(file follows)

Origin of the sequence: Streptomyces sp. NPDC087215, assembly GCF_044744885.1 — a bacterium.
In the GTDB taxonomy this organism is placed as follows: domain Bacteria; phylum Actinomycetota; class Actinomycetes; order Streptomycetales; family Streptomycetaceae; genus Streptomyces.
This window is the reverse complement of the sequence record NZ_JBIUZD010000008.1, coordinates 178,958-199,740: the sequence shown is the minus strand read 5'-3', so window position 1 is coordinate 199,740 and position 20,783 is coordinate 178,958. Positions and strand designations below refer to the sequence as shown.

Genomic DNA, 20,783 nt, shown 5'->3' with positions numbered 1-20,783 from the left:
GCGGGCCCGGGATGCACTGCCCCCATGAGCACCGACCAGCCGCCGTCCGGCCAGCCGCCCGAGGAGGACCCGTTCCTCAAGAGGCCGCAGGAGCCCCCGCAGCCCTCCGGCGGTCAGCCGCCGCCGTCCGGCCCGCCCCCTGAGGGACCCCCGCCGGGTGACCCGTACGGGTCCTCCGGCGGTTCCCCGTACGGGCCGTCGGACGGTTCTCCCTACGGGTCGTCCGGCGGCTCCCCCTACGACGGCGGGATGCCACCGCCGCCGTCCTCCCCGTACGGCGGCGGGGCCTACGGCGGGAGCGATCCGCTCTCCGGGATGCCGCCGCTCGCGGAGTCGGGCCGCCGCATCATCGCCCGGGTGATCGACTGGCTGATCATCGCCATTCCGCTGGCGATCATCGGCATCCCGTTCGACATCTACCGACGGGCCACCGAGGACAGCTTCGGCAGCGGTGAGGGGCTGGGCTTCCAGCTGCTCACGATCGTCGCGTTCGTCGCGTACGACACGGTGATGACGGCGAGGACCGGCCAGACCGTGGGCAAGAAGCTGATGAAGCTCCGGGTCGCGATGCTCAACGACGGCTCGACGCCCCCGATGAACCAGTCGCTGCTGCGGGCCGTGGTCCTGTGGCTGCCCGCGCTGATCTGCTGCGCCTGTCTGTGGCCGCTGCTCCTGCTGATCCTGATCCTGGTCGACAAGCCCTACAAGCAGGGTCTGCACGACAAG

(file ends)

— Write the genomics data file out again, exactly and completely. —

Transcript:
Origin of the sequence: Streptomyces sp. NPDC087215, assembly GCF_044744885.1 — a bacterium.
In the GTDB taxonomy this organism is placed as follows: domain Bacteria; phylum Actinomycetota; class Actinomycetes; order Streptomycetales; family Streptomycetaceae; genus Streptomyces.
This window is the reverse complement of the sequence record NZ_JBIUZD010000008.1, coordinates 178,958-199,740: the sequence shown is the minus strand read 5'-3', so window position 1 is coordinate 199,740 and position 20,783 is coordinate 178,958. Positions and strand designations below refer to the sequence as shown.

Genomic DNA, 20,783 nt, shown 5'->3' with positions numbered 1-20,783 from the left:
GCGGGCCCGGGATGCACTGCCCCCATGAGCACCGACCAGCCGCCGTCCGGCCAGCCGCCCGAGGAGGACCCGTTCCTCAAGAGGCCGCAGGAGCCCCCGCAGCCCTCCGGCGGTCAGCCGCCGCCGTCCGGCCCGCCCCCTGAGGGACCCCCGCCGGGTGACCCGTACGGGTCCTCCGGCGGTTCCCCGTACGGGCCGTCGGACGGTTCTCCCTACGGGTCGTCCGGCGGCTCCCCCTACGACGGCGGGATGCCACCGCCGCCGTCCTCCCCGTACGGCGGCGGGGCCTACGGCGGGAGCGATCCGCTCTCCGGGATGCCGCCGCTCGCGGAGTCGGGCCGCCGCATCATCGCCCGGGTGATCGACTGGCTGATCATCGCCATTCCGCTGGCGATCATCGGCATCCCGTTCGACATCTACCGACGGGCCACCGAGGACAGCTTCGGCAGCGGTGAGGGGCTGGGCTTCCAGCTGCTCACGATCGTCGCGTTCGTCGCGTACGACACGGTGATGACGGCGAGGACCGGCCAGACCGTGGGCAAGAAGCTGATGAAGCTCCGGGTCGCGATGCTCAACGACGGCTCGACGCCCCCGATGAACCAGTCGCTGCTGCGGGCCGTGGTCCTGTGGCTGCCCGCGCTGATCTGCTGCGCCTGTCTGTGGCCGCTGCTCCTGCTGATCCTGATCCTGGTCGACAAGCCCTACAAGCAGGGTCTGCACGACAAG